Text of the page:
How It Ends
Trust me, you’re better off not even beginning.
Lech Majewski's "The Mill and the Cross" takes place inside Flemish painter Pieter Bruegel's 1564 The Way to Calvary -- as the artist observes, imagines, designs, sketches and paints it. I like to think of it as "Bruegel's 8 1/2," and I have rarely seen more absorbing and imaginative uses of blue-screen and CGI in movies.
Not that it's that simple. An article in American Cinematographer describes the film as "a three-year project that took [the filmmakers] to the Jura Mountains of Poland, the Czech Republic and New Zealand for 48 days of filming, followed by 28 months of postproduction at Odeon Film Studio in Warsaw. Production and post immersed them in digital technologies that included the first Red One to arrive in Poland, 2-D compositing in Flame and After Effects, 3-D compositing in Nuke and Fusion, and 3-D graphics in LightWave." Yeah.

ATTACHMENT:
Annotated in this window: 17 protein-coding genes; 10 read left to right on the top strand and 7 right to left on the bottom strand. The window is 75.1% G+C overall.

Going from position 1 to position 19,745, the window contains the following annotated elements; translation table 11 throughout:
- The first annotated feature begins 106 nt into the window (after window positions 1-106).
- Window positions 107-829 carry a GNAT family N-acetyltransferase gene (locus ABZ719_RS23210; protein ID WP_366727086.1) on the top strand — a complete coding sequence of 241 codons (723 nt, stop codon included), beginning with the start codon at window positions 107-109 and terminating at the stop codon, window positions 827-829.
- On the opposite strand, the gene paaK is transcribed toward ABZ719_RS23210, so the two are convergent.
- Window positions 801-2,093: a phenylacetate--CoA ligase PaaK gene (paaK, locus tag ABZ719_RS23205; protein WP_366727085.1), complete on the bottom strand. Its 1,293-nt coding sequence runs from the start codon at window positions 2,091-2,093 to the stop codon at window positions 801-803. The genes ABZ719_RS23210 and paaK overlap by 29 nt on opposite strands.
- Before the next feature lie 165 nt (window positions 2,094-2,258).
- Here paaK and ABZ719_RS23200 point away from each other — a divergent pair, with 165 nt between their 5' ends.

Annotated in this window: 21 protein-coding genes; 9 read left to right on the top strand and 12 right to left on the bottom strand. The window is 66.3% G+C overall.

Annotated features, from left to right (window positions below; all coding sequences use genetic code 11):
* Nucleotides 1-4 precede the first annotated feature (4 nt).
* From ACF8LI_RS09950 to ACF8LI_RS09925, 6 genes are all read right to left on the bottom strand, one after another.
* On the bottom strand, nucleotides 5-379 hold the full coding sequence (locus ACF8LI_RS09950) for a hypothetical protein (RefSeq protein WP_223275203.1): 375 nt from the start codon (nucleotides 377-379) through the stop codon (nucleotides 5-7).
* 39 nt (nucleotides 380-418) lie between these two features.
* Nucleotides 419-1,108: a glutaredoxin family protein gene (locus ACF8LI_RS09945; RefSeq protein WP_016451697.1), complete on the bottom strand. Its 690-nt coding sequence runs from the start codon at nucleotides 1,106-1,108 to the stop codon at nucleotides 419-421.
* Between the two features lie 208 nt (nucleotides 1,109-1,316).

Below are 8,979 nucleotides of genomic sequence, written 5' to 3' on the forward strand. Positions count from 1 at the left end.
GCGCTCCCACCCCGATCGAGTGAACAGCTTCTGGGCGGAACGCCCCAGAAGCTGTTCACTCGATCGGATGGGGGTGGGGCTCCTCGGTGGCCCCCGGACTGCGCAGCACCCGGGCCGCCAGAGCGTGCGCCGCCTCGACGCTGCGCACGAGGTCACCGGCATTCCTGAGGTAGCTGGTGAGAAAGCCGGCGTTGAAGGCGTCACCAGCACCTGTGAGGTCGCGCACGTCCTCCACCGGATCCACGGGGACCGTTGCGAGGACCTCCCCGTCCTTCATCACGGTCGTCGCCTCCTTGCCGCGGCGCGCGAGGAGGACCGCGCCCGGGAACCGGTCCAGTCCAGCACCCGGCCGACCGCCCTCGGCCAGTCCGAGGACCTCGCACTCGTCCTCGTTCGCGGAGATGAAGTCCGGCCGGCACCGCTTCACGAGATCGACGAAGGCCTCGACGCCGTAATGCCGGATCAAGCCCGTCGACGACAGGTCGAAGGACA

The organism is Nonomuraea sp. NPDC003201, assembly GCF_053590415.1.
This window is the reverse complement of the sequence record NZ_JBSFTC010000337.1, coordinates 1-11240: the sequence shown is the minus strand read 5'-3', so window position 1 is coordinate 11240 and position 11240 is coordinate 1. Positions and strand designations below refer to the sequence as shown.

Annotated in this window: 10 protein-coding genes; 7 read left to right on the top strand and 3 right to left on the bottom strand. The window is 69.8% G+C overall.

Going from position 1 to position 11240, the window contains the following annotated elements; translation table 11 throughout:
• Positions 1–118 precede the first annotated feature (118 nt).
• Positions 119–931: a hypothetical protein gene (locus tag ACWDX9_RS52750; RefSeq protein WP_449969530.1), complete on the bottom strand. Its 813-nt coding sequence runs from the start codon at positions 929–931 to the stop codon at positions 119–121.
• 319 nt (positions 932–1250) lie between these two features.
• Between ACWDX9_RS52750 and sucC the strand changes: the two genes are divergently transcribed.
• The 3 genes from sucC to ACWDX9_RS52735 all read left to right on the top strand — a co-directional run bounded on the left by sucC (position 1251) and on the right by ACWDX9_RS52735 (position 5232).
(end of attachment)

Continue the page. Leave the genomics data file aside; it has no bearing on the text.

Breugel (Rutger Hauer, acting in a world as fantastical and visually striking as that of "Blade Runner") wanders through the landscape of his painting, occasionally explaining his plans and methods to a patron played by Michael York. Charlotte Rampling is also featured as a model for the mother of Christ. But mostly they, and we, just watch. Breugel examines a dew-bejeweled spiderweb and is inspired to structure his painting along the same lines, with the principal event (Jesus stumbling while carrying the cross to Golgotha -- transposed to Flanders) in the center, yet surrounded by so much other activity (hundreds of other figures going about their business) that it is nearly lost, like the titular event in the artist's "The Fall of Icarus." At the upper left is the Tree of Life and the Circle of Life (the town); on the right, the Tree of Death (breaking wheel raised on a tree trunk) and the black Circle of Death (Golgotha).